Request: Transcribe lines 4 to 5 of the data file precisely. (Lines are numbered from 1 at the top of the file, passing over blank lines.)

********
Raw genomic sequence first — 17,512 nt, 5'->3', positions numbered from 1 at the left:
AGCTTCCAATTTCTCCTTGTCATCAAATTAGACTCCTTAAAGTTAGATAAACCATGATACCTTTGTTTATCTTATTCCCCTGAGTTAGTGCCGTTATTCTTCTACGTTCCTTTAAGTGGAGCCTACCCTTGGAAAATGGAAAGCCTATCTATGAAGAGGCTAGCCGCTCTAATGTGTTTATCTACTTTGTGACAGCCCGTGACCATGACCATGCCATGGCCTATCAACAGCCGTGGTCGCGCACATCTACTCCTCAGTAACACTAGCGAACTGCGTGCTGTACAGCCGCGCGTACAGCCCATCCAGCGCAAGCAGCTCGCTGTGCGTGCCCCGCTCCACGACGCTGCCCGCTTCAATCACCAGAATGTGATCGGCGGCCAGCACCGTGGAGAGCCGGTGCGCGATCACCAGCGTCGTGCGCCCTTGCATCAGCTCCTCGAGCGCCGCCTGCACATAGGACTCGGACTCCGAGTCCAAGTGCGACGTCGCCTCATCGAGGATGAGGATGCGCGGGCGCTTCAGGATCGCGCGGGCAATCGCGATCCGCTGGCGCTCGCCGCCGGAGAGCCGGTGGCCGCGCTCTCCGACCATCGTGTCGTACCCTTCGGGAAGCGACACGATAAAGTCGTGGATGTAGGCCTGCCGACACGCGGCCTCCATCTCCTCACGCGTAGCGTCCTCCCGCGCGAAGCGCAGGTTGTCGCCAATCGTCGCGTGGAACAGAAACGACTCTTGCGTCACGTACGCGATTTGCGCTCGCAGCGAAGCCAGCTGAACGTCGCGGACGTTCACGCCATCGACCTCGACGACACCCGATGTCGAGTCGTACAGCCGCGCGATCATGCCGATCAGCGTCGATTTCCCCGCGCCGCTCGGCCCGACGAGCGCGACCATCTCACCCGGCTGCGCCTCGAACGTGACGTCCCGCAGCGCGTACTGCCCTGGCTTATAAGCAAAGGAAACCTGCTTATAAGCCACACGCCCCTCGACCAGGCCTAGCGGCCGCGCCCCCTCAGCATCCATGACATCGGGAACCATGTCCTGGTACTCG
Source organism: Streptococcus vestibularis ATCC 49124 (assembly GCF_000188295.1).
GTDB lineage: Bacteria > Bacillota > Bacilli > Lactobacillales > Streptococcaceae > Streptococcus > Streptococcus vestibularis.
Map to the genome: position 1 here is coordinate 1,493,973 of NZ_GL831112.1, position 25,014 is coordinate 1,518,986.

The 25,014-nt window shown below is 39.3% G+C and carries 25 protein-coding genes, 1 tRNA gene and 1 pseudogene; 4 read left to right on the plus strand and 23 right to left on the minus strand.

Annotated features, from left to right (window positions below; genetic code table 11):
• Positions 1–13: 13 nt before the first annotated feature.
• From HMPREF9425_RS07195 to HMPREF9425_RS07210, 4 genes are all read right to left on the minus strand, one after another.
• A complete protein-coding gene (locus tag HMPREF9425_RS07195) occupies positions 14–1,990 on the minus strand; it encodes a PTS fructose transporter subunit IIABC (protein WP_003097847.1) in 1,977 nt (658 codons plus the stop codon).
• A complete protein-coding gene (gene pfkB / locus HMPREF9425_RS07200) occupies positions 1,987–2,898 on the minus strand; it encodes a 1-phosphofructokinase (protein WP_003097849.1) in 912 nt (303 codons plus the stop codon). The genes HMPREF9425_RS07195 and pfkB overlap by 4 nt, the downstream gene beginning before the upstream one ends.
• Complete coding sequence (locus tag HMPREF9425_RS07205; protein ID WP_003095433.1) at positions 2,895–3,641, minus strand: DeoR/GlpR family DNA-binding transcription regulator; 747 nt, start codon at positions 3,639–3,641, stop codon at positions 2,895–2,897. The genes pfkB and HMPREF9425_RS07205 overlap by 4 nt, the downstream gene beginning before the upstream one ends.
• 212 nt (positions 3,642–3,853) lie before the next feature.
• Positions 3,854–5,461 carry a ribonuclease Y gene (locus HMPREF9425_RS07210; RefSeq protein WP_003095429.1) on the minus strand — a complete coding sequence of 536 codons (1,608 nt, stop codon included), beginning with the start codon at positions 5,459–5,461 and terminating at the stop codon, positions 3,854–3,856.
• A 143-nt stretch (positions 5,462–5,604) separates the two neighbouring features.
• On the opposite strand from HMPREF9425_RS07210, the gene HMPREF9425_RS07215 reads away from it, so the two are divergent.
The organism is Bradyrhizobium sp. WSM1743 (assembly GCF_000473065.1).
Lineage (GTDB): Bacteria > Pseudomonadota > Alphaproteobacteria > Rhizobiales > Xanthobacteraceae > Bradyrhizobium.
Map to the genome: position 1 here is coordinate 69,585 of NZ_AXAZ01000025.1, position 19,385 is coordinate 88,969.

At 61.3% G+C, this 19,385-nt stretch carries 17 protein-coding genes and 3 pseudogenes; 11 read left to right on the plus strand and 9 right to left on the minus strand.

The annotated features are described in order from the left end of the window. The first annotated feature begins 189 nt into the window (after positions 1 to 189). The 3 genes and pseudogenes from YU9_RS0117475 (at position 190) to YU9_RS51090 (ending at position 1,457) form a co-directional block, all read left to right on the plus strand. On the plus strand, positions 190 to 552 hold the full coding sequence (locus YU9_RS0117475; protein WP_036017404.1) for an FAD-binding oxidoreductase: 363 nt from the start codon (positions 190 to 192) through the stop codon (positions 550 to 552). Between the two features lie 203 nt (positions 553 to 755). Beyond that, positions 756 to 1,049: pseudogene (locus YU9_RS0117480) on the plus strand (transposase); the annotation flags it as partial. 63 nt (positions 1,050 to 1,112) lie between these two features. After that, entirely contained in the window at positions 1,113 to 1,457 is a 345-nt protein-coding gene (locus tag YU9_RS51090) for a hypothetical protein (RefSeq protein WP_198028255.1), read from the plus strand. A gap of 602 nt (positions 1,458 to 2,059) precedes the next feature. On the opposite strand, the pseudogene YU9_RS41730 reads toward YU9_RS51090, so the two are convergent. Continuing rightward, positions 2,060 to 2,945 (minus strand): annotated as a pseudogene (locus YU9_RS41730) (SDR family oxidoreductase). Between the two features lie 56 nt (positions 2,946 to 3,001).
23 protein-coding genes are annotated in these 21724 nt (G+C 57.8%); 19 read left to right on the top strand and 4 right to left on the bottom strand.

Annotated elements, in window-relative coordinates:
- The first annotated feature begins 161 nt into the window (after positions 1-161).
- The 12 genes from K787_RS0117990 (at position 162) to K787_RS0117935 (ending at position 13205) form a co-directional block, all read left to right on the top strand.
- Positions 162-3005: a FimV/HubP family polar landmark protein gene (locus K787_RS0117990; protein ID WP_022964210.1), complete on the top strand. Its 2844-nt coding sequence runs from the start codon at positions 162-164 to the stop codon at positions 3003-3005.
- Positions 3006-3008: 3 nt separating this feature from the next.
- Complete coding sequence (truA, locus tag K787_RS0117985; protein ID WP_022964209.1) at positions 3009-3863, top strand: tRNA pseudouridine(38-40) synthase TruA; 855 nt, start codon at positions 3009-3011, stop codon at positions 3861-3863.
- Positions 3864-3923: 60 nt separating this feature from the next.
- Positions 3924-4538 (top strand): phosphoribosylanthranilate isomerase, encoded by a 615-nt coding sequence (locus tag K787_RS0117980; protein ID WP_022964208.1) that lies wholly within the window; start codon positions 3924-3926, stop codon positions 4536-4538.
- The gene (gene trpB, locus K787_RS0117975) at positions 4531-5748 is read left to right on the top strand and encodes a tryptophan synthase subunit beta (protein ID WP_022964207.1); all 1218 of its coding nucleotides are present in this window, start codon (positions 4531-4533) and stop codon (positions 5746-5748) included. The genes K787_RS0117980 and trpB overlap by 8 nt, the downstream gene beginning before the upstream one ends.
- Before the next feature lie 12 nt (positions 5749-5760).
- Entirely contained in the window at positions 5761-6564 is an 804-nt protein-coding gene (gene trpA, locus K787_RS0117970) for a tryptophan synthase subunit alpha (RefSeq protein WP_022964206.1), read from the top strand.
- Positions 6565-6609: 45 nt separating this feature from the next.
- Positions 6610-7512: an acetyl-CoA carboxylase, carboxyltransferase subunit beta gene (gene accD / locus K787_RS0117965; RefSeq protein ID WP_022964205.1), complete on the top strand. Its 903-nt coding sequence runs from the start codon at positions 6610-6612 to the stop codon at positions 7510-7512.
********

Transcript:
GTDB lineage: Bacteria > Bacillota > Bacilli > Lactobacillales > Streptococcaceae > Streptococcus > Streptococcus vestibularis.
Map to the genome: position 1 here is coordinate 1,493,973 of NZ_GL831112.1, position 25,014 is coordinate 1,518,986.